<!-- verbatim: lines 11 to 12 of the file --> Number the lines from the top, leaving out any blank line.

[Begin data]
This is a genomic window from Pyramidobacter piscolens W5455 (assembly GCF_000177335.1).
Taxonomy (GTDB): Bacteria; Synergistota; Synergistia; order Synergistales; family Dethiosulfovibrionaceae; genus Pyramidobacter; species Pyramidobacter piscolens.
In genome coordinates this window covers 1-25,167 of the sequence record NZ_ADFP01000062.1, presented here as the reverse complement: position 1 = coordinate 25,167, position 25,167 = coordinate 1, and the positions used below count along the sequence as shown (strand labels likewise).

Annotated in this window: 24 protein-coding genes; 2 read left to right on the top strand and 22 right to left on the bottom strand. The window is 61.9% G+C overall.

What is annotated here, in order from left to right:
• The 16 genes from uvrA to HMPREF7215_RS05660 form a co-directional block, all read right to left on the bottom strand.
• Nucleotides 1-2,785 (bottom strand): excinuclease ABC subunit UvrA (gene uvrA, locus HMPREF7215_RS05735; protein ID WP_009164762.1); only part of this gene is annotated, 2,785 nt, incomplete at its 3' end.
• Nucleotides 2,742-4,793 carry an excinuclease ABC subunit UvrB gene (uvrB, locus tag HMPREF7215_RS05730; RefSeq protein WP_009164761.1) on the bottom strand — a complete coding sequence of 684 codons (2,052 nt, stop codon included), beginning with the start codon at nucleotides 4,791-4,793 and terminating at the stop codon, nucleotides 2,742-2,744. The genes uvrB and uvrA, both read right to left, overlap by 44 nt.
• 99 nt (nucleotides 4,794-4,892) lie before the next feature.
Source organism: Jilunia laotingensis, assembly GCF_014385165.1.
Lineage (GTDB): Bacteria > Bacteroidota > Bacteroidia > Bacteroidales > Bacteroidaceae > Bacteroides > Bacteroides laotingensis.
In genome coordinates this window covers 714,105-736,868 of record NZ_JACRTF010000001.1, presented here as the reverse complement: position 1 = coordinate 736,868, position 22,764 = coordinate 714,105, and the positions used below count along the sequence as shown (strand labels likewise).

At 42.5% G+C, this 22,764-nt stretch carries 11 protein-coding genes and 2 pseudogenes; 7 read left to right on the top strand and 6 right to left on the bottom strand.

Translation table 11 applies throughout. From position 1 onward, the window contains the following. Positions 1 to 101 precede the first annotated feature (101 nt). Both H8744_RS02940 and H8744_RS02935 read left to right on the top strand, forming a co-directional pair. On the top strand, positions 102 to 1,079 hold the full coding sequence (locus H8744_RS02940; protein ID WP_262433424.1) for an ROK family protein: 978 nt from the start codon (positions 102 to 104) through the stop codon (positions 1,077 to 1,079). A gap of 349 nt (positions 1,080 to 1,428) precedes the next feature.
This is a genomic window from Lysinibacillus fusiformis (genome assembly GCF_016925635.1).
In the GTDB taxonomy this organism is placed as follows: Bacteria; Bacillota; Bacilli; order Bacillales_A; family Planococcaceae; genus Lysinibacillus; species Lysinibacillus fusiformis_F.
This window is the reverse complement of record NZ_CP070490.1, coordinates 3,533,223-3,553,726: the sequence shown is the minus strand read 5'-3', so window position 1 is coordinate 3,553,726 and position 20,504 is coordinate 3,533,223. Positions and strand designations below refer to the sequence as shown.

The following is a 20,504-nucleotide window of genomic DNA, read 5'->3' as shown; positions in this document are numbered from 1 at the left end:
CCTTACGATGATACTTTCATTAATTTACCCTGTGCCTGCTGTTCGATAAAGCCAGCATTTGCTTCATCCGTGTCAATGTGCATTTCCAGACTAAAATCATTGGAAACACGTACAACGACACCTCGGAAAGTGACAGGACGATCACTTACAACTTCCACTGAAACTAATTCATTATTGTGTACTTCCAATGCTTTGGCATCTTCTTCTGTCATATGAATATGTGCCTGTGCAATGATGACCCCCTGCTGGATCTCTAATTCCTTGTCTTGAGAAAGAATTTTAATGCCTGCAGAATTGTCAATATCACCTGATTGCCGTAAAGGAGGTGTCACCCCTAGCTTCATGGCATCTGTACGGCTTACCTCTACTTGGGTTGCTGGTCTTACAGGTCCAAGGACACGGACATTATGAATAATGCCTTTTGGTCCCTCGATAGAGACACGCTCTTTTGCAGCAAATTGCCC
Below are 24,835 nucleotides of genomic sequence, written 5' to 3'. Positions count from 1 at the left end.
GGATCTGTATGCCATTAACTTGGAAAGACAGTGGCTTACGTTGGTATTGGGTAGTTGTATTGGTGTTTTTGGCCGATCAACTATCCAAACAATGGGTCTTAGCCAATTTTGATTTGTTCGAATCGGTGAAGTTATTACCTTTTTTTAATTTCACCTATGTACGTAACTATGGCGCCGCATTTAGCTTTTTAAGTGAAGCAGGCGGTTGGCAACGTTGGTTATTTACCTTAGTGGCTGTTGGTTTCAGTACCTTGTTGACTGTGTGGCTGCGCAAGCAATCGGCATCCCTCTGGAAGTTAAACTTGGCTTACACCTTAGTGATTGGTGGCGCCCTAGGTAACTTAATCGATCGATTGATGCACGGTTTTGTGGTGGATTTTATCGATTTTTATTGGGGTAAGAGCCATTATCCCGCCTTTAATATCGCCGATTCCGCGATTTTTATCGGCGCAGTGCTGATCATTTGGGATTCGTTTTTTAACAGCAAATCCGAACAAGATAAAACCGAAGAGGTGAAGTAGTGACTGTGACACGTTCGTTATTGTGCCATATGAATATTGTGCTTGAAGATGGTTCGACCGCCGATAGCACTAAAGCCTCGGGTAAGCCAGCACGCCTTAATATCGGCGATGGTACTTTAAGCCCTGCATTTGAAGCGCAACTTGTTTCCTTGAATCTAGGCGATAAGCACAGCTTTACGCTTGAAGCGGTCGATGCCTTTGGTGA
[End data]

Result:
Lineage (GTDB): Bacteria > Bacteroidota > Bacteroidia > Bacteroidales > Bacteroidaceae > Bacteroides > Bacteroides laotingensis.
In genome coordinates this window covers 714,105-736,868 of record NZ_JACRTF010000001.1, presented here as the reverse complement: position 1 = coordinate 736,868, position 22,764 = coordinate 714,105, and the positions used below count along the sequence as shown (strand labels likewise).